What Can A Landlord Use A California Residential Tenant’s Security Deposit For?

Many California renters are unaware of what the law allows landlords to apply tenants’ residential security deposit.  To ensure tenants are not taken advantage of by unscrupulous landlords who wrongfully withhold residential security deposits, it is important to understand the circumstances that do not represent wrongful withholding.

Tenants are often surprised to learn that under California law, a landlord may use a residential security deposit “for any purpose.”  Cal. Civ. Code § 1950.5(b).  However, the law also outlines four specific applications of a tenant’s residential security deposit by a landlord:

  • For any unpaid at the termination of the tenancy (such as the last month’s rent, if unpaid),
  • For any damage to the rental unit caused by the tenant or his or her guest beyond “ordinary wear and tear,”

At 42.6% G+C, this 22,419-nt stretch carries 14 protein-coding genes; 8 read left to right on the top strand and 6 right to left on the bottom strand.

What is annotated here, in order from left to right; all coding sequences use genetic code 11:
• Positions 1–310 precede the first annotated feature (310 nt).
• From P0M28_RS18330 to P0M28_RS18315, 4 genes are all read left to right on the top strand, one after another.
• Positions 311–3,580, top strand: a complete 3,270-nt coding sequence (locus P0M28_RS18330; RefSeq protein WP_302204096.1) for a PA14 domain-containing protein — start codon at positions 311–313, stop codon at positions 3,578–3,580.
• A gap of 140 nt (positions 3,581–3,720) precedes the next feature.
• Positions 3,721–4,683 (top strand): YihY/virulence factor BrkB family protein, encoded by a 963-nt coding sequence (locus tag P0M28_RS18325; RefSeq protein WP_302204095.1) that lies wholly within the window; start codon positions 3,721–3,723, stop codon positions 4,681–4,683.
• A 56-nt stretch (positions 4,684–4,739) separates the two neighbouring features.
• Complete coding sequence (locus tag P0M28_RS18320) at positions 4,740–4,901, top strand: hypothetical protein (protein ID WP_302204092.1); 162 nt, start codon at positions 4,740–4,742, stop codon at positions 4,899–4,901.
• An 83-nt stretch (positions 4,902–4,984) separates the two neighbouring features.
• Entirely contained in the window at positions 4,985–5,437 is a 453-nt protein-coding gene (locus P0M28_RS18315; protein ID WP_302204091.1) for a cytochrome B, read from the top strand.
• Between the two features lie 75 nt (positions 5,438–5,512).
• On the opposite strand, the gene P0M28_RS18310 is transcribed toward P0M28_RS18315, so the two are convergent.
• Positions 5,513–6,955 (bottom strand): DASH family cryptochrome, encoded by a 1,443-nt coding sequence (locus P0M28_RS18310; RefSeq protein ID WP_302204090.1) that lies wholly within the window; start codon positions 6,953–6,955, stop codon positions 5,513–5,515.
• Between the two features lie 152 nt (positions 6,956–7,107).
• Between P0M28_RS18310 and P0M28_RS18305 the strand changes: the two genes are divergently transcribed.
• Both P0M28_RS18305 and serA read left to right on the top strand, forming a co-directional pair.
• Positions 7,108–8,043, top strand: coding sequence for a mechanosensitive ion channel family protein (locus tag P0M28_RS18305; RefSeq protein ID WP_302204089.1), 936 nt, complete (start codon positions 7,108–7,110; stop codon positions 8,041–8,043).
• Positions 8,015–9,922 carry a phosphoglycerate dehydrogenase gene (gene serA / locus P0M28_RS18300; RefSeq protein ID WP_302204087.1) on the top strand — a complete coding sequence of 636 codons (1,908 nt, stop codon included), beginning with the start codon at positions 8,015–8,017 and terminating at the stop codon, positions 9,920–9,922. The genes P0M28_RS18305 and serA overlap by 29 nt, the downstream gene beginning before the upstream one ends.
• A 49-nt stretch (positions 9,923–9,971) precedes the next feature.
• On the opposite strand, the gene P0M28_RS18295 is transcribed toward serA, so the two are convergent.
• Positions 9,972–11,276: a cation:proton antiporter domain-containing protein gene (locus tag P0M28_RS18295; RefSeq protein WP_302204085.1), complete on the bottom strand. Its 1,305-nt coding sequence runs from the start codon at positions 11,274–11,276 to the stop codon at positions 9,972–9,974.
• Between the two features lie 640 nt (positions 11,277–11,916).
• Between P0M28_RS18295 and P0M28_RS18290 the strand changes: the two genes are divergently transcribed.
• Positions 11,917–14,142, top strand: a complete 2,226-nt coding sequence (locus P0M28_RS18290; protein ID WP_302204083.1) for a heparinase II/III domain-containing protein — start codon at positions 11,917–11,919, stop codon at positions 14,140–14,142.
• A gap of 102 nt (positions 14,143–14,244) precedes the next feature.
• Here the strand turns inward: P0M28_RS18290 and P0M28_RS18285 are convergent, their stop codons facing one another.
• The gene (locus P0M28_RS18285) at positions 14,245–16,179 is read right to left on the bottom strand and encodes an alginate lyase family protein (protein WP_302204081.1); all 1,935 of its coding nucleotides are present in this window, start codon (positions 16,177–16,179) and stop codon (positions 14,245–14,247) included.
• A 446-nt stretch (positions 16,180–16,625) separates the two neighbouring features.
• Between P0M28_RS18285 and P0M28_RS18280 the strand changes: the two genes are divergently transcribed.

• For any cleaning costs necessary to bring the rental unit to the same level of cleanliness as when the tenant first moved in, and
  • If the lease permits it, for restoring, replacing, or returning personal property (e.g., refrigerators, stoves, etc.) or appurtenances (e.g., fans, window shades, automatic garage doors, etc.) beyond “ordinary wear and tear.”

See California Civil Code section 1950.5(b)(1)–(4).

California renters reading this law often ask what “ordinary wear and tear” means.  Unfortunately, this phrase is not defined, leaving it to the landlords and tenants to decide for themselves.  That said, minor carpet stains, discoloring of the wall, minor nail holes in the wall probably fall under ordinary wear and tear.  (However, an aggressive landlord could take the position that all fall beyond ordinary wear and tear.)  Similarly, large, gaping holes in the wall, broken windows, and removed/damaged door handles most likely fall outside ordinary wear and tear.  Again, reasonable landlords and tenants can disagree as to who should be financially responsible.

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